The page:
Mammalian fossil first-ever found in the Cenozoic deposits of the Lunpola Basin, Northern Tibet

Mammalian fossil first-ever found in the Cenozoic deposits of the Lunpola Basin, Northern Tibet
Fig.1: Plesiaceratherium sp. (IVPP V 18082) from Lunbori, Baingoin, Tibet (a1, Medial view; a2, anterior view; a3, distal view), in preservation of a medial part of the distal extremity of a left humerus with the complete medial condyle and the residual epicondyle. Credit: DENG Tao

Dr. DENG Tao, Institute of Vertebrate Paleontology and Paleoanthropology (IVPP), Chinese Academy of Sciences, and his research team, found a rhinocerotid fossil in the upper part of the Dingqing Formation at the Lunbori locality in Baingoin County during an extensive and detailed investigation of the stratigraphy and a survey for vertebrate fossils in 2009 and 2010, which is the first mammalian fossil found in Cenozoic deposits of the Lunpola Basin, Northern Tibet, as reported in the journal of Chinese Science Bulletin (No.2-3:261-269) in January 2012.

The Lunpola Basin is located on the southern and northern sides of the boundary between Baingoin County and the Shuanghu Special District in northern Tibet. The age of Cenozoic deposits in the Lunpola Basin in northern Tibet has been disputed for many years, primarily because of a lack of fossils with accurate chronological significance. Rhinocerotid fossils are important standard fossils with strict chronological significance for the Cenozoic, and are important indicators of the inhabited by mammalian faunas.

“The medial condyle of the distal trochlea of the humerus specimen from Lunbori gradually contracts from medially to laterally. The margin of the medial surface of the medial condyle is not prominent, the well-developed medial epicondyle strongly extends posteriorly, and is divided from the articular facet of the medial condyle by a groove”, said DENG Tao, lead author of the study, “These all are typical characteristic for the Family Rhinocerotidae, and it must be a rhinocerotid fossil.”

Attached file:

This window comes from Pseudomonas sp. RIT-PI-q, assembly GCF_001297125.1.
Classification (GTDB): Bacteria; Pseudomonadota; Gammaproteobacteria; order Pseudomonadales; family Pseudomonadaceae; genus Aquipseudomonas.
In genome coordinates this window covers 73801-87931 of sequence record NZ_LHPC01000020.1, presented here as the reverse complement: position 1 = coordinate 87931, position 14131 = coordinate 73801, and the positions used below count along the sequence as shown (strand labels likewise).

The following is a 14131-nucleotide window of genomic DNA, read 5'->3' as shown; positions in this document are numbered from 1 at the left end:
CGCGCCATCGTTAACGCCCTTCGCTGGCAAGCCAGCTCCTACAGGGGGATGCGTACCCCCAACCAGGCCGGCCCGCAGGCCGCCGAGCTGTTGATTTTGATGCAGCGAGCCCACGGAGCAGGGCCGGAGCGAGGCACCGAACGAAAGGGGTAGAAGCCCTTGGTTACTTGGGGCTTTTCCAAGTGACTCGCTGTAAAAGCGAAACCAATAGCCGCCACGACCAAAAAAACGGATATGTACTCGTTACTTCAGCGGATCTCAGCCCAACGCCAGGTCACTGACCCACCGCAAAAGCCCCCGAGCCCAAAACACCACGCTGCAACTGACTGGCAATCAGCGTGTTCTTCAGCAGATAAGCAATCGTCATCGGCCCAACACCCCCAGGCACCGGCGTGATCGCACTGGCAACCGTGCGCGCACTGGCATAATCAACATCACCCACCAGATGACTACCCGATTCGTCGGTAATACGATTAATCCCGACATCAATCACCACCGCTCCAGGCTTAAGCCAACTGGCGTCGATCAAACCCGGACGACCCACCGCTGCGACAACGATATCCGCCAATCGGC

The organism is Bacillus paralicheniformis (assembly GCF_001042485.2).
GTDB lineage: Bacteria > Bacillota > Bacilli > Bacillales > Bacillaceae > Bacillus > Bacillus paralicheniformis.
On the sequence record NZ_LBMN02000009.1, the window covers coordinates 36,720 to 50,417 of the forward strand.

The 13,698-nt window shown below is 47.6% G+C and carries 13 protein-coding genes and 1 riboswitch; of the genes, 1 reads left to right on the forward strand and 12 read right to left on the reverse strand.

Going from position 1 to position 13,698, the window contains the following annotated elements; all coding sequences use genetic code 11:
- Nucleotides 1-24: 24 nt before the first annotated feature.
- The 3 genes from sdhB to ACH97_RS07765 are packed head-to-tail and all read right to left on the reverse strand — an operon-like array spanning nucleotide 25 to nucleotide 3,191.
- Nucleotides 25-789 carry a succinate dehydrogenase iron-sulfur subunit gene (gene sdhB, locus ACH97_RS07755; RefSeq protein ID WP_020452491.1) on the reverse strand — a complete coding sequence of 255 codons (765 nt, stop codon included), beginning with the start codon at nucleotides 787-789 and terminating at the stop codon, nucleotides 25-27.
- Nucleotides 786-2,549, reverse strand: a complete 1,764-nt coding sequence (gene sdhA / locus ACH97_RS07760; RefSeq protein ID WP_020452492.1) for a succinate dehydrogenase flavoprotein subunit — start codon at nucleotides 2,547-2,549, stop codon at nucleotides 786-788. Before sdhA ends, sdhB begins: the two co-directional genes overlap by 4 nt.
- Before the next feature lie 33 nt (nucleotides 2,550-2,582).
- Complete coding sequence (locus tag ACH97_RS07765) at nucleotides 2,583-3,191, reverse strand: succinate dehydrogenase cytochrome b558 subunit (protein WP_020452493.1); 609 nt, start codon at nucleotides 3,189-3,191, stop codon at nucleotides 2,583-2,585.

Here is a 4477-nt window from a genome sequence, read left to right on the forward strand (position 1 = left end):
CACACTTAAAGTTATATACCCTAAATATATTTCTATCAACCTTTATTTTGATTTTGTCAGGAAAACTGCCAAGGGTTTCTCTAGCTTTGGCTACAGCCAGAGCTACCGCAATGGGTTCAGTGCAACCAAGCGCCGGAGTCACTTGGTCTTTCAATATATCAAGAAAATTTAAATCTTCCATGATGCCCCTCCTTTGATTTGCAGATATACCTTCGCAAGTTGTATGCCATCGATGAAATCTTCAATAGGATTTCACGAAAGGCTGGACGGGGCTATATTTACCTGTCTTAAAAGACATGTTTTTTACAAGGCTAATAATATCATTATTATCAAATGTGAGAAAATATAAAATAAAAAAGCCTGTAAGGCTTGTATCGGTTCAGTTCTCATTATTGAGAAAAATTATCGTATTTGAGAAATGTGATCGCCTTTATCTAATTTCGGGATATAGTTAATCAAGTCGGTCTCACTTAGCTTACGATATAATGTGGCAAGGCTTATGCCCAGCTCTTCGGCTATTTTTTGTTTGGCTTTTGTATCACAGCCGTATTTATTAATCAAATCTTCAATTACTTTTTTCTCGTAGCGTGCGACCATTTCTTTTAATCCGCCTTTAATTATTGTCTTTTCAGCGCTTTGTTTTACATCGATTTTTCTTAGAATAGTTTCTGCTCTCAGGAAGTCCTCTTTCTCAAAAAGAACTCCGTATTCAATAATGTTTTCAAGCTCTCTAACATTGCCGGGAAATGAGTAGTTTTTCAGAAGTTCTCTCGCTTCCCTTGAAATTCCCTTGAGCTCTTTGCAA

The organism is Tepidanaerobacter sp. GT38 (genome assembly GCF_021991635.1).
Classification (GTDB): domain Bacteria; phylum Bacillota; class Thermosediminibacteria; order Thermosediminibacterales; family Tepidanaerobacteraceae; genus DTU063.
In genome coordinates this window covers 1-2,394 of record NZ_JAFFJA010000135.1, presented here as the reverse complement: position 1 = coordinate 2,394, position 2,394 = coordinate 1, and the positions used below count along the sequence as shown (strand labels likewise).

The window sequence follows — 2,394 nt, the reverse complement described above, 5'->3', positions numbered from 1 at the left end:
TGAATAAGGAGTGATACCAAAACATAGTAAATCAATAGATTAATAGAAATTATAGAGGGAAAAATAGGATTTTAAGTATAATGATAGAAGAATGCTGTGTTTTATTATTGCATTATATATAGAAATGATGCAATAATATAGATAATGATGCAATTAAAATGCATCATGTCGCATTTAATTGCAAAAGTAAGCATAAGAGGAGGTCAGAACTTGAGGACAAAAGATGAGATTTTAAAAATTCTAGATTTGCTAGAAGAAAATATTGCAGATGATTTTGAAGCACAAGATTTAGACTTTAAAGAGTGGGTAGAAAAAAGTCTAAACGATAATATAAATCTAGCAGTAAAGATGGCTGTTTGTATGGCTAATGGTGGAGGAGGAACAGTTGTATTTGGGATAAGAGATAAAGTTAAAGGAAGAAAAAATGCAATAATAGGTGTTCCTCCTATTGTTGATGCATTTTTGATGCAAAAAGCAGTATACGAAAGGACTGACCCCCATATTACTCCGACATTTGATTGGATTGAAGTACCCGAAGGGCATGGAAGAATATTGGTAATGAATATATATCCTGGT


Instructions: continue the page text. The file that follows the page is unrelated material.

The detailed observations and comparisons show that its medial condyle is wide at the bottom and narrow at the top, the medial collateral ligament fossa is relatively shallow, and the medial collateral ligament tubercle is very weak. The medial part of the upper margin of the medial condyle smoothly connects to the bony surface above, but lacks a clear boundary between them. All of these characteristics are identical with those of Plesiaceratherium. These comparisons imply that the Lunbori specimen is closest to Plesiaceratherium gracile in the Shanwang Fauna from Linqu, Shandong Province, in size and morphology.

Plesiaceratherium has previously been found in the late Early Miocene deposits of eastern China and Western Europe. Radiometric dating for the Shanwang Basin in Linqu County, Shandong Province indicates that Plesiaceratherium lived between 18–16 Ma. Thus, the upper part of the Dingqing Formation bearing the Plesiaceratherium was deposited during the late Early Miocene, and the entire Dingqing Formation included Oligocene- Miocene deposits.

The vegetation type of the Dingqing Formation was identical to that of the Shanwang Fauna and Plesiaceratherium has been inferred to live in subtropical and warm temperate forests, preferring a warm and humid climate. The correlations and adjustments based on modern alpine vegetation vertical zones in the Himalayas and the Early Miocene global climatic conditions indicate that the highest elevation in the Lunpola Basin at the time of the deposition of the Dingqing Formation could not have exceeded 3170 m a.s.l. The ecological requirements of rhinoceroses through a paleo-temperature adjustment for the Early Miocene indicate that the most reasonable paleo-elevation for Plesiaceratherium is close to 3000 m a.s.l.

This work was supported by the Knowledge Innovation Program of the , the National Basic Research Program of China, and the National Natural Science Foundation of China.

Journal information: Chinese Science Bulletin

Provided by Institute of Vertebrae Paleontology and Paleoanthropology

Citation: Mammalian fossil first-ever found in the Cenozoic deposits of the Lunpola Basin, Northern Tibet (2012, January 9) retrieved 26 November 2022 from
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